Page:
6. In addition to the normal responsibilities of a citizen of the state and nation, including the duty to uphold their Constitutions and obey their laws, a faculty member also should conduct himself or herself professionally with colleagues. He or she should strive to maintain the mutual respect and confidence of his or her colleagues. He or she should endeavor to understand the customs, traditions, and usages of the academic community.
  7. When, as a citizen, a faculty member speaks outside the classroom or writes for publication, he or she should be free, as a citizen, to express his or her opinions. Each faculty member should conduct himself or herself professionally, should be accurate, should exercise appropriate restraint, should show respect for the opinions of others, and should make clear that he or she speaks for himself or herself and not for The University.

Academic Freedom and Responsibility of the University Administration

  1. The University is committed to recruiting, appointing, retaining and promoting faculty members by processes which are thorough, thoughtful, equitable, and in which the professional judgments of faculty members are of major importance.
  2. Administrative officers should actively foster within The University a climate favorable to freedom of teaching and research. In its pursuit of excellence, The University should reward its outstanding faculty members.
  3. The administration is responsible for enforcing all Board and campus policies applicable to faculty members. It is the duty of the administration–beginning with department heads, deans, and chief academic officers–to remove from the faculty any faculty member who has been found, through proper procedures, seriously derelict in his or her responsibilities as a member of the academic community.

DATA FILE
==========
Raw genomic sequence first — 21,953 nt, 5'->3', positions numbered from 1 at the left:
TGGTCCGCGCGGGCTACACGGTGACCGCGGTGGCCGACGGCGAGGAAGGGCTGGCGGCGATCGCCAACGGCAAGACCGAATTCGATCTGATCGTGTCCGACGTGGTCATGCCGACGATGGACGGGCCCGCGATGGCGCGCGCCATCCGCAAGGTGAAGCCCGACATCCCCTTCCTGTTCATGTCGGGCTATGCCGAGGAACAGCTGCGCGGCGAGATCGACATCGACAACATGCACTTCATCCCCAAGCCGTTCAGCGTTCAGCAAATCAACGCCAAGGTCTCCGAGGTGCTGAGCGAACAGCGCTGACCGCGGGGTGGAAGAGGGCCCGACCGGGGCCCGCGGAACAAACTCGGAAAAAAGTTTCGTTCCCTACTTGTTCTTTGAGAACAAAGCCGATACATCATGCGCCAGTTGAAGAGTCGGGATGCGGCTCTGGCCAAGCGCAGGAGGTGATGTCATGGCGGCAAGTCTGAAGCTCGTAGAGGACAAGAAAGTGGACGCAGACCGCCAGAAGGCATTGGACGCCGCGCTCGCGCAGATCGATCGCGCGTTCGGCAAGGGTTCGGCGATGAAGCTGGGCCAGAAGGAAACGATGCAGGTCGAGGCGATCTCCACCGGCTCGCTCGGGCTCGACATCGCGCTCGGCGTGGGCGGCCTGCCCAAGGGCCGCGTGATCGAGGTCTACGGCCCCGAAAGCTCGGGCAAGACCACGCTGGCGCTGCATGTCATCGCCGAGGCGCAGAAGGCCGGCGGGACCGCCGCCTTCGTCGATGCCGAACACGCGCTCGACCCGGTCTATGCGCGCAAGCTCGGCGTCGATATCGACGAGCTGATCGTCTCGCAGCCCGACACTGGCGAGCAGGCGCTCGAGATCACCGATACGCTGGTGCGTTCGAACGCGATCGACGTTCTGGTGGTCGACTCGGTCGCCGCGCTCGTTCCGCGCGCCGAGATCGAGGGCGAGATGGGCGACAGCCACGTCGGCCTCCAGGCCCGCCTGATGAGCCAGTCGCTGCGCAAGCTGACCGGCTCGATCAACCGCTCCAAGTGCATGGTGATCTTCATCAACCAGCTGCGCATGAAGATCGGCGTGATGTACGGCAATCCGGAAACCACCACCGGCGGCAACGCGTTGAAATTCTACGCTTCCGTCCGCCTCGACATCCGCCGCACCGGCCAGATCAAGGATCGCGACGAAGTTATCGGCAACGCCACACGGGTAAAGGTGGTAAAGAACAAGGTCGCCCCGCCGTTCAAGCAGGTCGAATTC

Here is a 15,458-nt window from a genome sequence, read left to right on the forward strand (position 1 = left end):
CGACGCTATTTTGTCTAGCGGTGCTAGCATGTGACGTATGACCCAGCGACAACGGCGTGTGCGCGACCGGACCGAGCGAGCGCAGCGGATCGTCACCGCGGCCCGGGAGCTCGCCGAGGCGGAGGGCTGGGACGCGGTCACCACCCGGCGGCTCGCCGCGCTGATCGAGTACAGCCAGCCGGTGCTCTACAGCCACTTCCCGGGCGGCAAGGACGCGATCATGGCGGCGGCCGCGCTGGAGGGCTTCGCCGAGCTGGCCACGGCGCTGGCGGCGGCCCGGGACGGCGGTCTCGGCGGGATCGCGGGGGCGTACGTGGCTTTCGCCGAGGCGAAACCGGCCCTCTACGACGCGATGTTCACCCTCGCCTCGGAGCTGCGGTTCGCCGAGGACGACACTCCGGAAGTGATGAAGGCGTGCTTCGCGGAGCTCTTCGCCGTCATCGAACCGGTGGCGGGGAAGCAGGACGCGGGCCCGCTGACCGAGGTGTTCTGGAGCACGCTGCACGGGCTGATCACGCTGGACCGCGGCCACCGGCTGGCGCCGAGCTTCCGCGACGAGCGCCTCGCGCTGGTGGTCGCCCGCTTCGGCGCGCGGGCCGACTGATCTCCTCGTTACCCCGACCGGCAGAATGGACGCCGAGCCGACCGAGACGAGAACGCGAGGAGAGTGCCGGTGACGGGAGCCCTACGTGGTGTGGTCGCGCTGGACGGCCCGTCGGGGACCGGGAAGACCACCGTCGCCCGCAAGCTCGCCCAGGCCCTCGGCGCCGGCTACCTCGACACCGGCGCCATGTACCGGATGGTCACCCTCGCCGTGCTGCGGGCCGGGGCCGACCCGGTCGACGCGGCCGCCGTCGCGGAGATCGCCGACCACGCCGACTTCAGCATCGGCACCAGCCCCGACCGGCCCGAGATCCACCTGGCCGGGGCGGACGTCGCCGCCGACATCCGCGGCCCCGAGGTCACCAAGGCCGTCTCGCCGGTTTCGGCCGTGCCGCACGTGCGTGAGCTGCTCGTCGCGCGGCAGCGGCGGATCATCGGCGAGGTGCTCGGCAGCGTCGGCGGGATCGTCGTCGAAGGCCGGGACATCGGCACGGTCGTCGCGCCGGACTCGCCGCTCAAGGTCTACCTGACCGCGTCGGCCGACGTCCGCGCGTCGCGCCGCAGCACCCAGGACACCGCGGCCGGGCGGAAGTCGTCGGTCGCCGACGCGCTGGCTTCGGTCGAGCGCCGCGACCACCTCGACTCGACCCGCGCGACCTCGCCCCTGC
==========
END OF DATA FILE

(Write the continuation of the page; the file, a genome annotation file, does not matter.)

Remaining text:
4. The Board requires that each campus and its constituent academic units develop appropriate policies and procedures necessary to implement the Board’s tenure policy. These campus and academic unit documents must be approved by the Board of Trustees in time for campus policies and procedures to be effective on 1 July 1999.


A. Definition of Tenure

Tenure is a principle that entitles a faculty member to continuation of his or her annual appointment until relinquishment or forfeiture of tenure or until termination of tenure for adequate cause, financial exigency, or academic program discontinuance. The burden of proof that tenure should be awarded rests with the faculty member. Tenure is acquired only by positive action of the Board of Trustees, and is awarded in a particular unit, department, school, college, or other department of a campus. The award of tenure shifts the burden of proof concerning the faculty member’s continuing appointment from the faculty member to The University.



The committee was composed of the following members: